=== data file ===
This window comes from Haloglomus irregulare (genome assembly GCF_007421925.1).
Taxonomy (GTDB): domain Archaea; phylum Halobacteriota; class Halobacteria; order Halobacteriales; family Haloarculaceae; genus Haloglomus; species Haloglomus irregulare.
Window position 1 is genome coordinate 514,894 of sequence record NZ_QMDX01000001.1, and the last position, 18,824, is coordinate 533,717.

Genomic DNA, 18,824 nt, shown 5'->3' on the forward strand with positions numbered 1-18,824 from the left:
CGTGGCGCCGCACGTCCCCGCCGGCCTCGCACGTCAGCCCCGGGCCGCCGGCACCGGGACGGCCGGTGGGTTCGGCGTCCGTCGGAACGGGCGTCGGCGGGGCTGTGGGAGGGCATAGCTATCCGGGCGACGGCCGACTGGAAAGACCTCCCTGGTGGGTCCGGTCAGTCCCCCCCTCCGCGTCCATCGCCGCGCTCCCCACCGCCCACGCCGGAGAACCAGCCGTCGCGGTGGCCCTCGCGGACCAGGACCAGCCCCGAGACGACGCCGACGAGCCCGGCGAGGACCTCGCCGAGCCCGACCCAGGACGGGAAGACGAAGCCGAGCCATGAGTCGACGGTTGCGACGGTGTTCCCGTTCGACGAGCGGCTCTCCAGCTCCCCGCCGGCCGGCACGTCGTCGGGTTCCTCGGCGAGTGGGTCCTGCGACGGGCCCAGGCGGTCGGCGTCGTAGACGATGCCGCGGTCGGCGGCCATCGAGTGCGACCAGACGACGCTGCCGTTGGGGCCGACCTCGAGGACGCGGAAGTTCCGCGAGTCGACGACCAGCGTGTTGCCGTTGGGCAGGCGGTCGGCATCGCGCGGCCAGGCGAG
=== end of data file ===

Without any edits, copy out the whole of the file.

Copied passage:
This window comes from Haloglomus irregulare (genome assembly GCF_007421925.1).
Taxonomy (GTDB): domain Archaea; phylum Halobacteriota; class Halobacteria; order Halobacteriales; family Haloarculaceae; genus Haloglomus; species Haloglomus irregulare.
Window position 1 is genome coordinate 514,894 of sequence record NZ_QMDX01000001.1, and the last position, 18,824, is coordinate 533,717.

Genomic DNA, 18,824 nt, shown 5'->3' on the forward strand with positions numbered 1-18,824 from the left:
CGTGGCGCCGCACGTCCCCGCCGGCCTCGCACGTCAGCCCCGGGCCGCCGGCACCGGGACGGCCGGTGGGTTCGGCGTCCGTCGGAACGGGCGTCGGCGGGGCTGTGGGAGGGCATAGCTATCCGGGCGACGGCCGACTGGAAAGACCTCCCTGGTGGGTCCGGTCAGTCCCCCCCTCCGCGTCCATCGCCGCGCTCCCCACCGCCCACGCCGGAGAACCAGCCGTCGCGGTGGCCCTCGCGGACCAGGACCAGCCCCGAGACGACGCCGACGAGCCCGGCGAGGACCTCGCCGAGCCCGACCCAGGACGGGAAGACGAAGCCGAGCCATGAGTCGACGGTTGCGACGGTGTTCCCGTTCGACGAGCGGCTCTCCAGCTCCCCGCCGGCCGGCACGTCGTCGGGTTCCTCGGCGAGTGGGTCCTGCGACGGGCCCAGGCGGTCGGCGTCGTAGACGATGCCGCGGTCGGCGGCCATCGAGTGCGACCAGACGACGCTGCCGTTGGGGCCGACCTCGAGGACGCGGAAGTTCCGCGAGTCGACGACCAGCGTGTTGCCGTTGGGCAGGCGGTCGGCATCGCGCGGCCAGGCGAG